So, you’ve got that ugly chicken/turkey carcass leftover from dinner. You threw it in the fridge and now it’s staring you in the face. Chicken stock is an easy way to get the last bit of flavour. It’s easy and doesn’t really require a recipe. It can be frozen and used for soups, sauces, or stews. It tastes better than bouillon cubes and for those worried about their sodium (salt) intake, you can control how much you put in.
Put the carcass in the largest pot you have and cover the carcass with water. Peel and quarter the onions, roughly chop the carrots and celery and add to the pot. Add 2 bay leaves, a teaspoon of dried thyme (I say a teaspoon, but really, use your judgement), some salt and pepper. Bring the pot to the boil, then cover the pot, turn the heat to low, and simmer. The longer you simmer the richer the flavour. I let mine go for the afternoon, probably 4 hours in total. You can let it go longer if you’d like. There are no hard and fast rules (that I follow anyway). When it’s “done” (read: you’re ready to pack it up for the day) remove the stock from heat and VERY CAREFULLY drain off the liquid into another bowl or pot. I usually pour it through a colander in case any big bits come with it. Be careful. The stock is hot. Using a sieve or cheesecloth (does anyone regularly have cheese cloth on hand? I don’t but wish I did for these situations) strain the stock one more time. Allow it to cool and then set it in the fridge overnight. The next day the fat will have risen and hardened on the surface. Skim it off and discard it. Now you’re ready to store your stock! I freeze mine in 2 cup quantities in ziplock bags. It’s a bit dicey to fill the bags but is very handy for using later. Fill the bags, seal them and lay them flat in your freezer. You’re done!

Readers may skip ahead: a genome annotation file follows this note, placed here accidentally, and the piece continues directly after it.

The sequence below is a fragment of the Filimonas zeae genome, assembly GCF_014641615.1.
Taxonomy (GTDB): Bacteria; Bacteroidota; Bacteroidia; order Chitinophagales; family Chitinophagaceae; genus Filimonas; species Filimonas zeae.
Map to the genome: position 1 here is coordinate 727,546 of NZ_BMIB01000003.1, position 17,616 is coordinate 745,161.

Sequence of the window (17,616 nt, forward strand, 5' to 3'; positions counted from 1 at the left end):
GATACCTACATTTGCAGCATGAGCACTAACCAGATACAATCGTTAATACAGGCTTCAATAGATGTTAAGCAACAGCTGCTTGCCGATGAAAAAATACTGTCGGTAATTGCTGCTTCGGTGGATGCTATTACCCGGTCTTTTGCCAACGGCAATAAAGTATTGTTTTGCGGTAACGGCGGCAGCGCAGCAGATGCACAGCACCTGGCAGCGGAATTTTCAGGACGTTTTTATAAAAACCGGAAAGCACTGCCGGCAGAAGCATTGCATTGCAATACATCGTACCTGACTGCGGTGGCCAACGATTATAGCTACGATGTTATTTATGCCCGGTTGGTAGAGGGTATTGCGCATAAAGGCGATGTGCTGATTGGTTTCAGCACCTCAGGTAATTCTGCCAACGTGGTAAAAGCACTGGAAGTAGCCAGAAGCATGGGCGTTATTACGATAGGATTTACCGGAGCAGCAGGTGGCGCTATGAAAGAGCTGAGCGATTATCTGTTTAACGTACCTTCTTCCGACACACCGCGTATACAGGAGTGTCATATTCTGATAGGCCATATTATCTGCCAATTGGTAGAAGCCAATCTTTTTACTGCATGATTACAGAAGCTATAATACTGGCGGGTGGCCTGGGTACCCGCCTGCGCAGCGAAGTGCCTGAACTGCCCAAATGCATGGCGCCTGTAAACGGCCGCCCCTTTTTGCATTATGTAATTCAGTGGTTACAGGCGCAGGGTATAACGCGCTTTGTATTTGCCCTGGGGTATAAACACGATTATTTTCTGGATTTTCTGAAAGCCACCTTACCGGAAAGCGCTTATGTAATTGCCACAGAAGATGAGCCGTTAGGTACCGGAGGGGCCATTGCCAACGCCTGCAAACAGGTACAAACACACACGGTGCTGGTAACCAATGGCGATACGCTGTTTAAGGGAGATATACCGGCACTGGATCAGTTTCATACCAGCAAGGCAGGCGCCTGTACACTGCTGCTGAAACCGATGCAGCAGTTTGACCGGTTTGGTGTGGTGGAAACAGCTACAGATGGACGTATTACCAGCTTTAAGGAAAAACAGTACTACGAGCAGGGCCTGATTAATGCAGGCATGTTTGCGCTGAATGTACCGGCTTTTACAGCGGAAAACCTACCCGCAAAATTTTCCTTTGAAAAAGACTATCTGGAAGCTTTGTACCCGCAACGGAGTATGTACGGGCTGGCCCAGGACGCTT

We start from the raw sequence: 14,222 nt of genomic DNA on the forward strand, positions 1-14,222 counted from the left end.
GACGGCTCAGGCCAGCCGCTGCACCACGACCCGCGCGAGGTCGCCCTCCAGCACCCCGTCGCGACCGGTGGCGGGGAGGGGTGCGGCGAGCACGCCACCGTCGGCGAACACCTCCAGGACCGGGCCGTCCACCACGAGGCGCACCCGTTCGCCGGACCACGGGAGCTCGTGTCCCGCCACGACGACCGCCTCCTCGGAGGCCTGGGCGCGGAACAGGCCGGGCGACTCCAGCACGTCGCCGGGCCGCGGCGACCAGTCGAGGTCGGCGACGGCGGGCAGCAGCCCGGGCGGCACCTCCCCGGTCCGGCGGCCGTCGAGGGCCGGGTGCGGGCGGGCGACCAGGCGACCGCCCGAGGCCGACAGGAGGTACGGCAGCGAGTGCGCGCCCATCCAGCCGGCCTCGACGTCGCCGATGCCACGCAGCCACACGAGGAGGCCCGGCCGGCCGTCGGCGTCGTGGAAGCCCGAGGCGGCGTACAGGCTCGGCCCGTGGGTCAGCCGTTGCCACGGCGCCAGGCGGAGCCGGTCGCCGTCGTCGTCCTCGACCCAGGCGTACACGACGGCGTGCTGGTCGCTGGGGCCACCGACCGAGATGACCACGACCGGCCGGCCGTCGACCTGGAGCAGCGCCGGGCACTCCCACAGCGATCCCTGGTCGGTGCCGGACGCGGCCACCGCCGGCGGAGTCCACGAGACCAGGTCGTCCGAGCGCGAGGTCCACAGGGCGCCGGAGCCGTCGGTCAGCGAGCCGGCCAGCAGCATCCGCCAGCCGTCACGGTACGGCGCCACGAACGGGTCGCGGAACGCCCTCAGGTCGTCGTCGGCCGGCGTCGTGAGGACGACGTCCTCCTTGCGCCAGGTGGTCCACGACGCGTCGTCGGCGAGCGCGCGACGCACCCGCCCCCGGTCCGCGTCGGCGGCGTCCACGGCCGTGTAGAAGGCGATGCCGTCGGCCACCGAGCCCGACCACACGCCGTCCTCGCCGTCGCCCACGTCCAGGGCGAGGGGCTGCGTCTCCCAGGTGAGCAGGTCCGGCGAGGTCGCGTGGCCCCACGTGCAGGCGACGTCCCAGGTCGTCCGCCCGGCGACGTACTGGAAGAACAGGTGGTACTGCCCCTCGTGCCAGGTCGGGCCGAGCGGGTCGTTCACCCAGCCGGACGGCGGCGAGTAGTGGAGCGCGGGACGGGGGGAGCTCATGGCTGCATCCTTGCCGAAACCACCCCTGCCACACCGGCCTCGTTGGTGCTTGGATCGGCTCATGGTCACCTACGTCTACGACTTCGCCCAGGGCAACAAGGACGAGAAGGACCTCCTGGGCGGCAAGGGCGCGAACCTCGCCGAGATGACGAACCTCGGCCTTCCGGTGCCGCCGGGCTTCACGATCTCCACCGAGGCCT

At this point I needed two hands to pour the stock into ziplocks, so we’re picture free. I ended up with 12 cups of stock which are happily living in my freezer until needed. Making your own stock is really easy and it’s a great way to make the most out of every dollar spent on the chicken.